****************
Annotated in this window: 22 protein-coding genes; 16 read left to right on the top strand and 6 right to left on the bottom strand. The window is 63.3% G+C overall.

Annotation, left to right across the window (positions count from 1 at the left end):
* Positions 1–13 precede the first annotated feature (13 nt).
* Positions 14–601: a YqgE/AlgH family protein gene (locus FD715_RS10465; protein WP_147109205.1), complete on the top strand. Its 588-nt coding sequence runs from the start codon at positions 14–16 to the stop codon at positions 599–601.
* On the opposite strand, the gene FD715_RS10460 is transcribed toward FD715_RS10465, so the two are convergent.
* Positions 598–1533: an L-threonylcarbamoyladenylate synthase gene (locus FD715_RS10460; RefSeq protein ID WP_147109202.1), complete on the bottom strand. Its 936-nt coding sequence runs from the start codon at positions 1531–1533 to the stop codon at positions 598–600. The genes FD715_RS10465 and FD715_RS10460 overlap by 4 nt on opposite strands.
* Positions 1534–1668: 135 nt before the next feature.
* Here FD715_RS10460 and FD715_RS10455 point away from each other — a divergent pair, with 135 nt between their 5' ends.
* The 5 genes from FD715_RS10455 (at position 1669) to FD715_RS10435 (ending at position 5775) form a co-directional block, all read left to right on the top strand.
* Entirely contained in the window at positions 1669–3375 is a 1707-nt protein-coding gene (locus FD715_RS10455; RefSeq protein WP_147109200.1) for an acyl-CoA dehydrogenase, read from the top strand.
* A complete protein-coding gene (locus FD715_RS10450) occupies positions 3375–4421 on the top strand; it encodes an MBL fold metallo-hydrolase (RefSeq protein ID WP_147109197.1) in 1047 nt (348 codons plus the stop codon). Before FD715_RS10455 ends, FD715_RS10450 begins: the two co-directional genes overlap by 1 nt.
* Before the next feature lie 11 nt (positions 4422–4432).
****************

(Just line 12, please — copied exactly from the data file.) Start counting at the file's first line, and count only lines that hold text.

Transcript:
* Before the next feature lie 11 nt (positions 4422–4432).